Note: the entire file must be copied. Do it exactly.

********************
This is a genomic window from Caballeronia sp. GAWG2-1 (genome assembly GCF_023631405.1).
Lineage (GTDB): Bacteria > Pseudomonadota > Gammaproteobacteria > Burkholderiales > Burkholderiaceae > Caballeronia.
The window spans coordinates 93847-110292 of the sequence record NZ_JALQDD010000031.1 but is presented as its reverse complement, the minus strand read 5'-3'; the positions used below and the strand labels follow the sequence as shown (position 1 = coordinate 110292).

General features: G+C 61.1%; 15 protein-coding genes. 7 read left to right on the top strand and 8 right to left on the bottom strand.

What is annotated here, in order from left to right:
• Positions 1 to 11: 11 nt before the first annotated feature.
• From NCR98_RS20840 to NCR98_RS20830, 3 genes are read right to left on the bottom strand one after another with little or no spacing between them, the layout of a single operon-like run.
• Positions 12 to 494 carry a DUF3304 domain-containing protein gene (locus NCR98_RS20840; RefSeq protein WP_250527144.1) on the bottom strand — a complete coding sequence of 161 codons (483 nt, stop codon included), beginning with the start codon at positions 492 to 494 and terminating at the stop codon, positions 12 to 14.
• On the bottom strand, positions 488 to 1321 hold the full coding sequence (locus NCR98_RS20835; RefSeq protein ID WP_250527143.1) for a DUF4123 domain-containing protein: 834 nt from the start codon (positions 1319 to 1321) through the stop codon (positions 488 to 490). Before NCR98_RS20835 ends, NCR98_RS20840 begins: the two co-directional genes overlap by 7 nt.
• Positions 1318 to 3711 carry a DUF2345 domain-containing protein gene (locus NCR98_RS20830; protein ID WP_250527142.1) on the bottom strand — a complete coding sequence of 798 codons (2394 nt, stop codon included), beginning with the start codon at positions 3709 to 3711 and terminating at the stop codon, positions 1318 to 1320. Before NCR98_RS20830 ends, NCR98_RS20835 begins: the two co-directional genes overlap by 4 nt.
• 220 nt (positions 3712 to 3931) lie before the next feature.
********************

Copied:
This is a genomic window from Caballeronia sp. GAWG2-1 (genome assembly GCF_023631405.1).
Lineage (GTDB): Bacteria > Pseudomonadota > Gammaproteobacteria > Burkholderiales > Burkholderiaceae > Caballeronia.
The window spans coordinates 93847-110292 of the sequence record NZ_JALQDD010000031.1 but is presented as its reverse complement, the minus strand read 5'-3'; the positions used below and the strand labels follow the sequence as shown (position 1 = coordinate 110292).

General features: G+C 61.1%; 15 protein-coding genes. 7 read left to right on the top strand and 8 right to left on the bottom strand.

What is annotated here, in order from left to right:
• Positions 1 to 11: 11 nt before the first annotated feature.
• From NCR98_RS20840 to NCR98_RS20830, 3 genes are read right to left on the bottom strand one after another with little or no spacing between them, the layout of a single operon-like run.
• Positions 12 to 494 carry a DUF3304 domain-containing protein gene (locus NCR98_RS20840; RefSeq protein WP_250527144.1) on the bottom strand — a complete coding sequence of 161 codons (483 nt, stop codon included), beginning with the start codon at positions 492 to 494 and terminating at the stop codon, positions 12 to 14.
• On the bottom strand, positions 488 to 1321 hold the full coding sequence (locus NCR98_RS20835; RefSeq protein ID WP_250527143.1) for a DUF4123 domain-containing protein: 834 nt from the start codon (positions 1319 to 1321) through the stop codon (positions 488 to 490). Before NCR98_RS20835 ends, NCR98_RS20840 begins: the two co-directional genes overlap by 7 nt.
• Positions 1318 to 3711 carry a DUF2345 domain-containing protein gene (locus NCR98_RS20830; protein ID WP_250527142.1) on the bottom strand — a complete coding sequence of 798 codons (2394 nt, stop codon included), beginning with the start codon at positions 3709 to 3711 and terminating at the stop codon, positions 1318 to 1320. Before NCR98_RS20830 ends, NCR98_RS20835 begins: the two co-directional genes overlap by 4 nt.
• 220 nt (positions 3712 to 3931) lie before the next feature.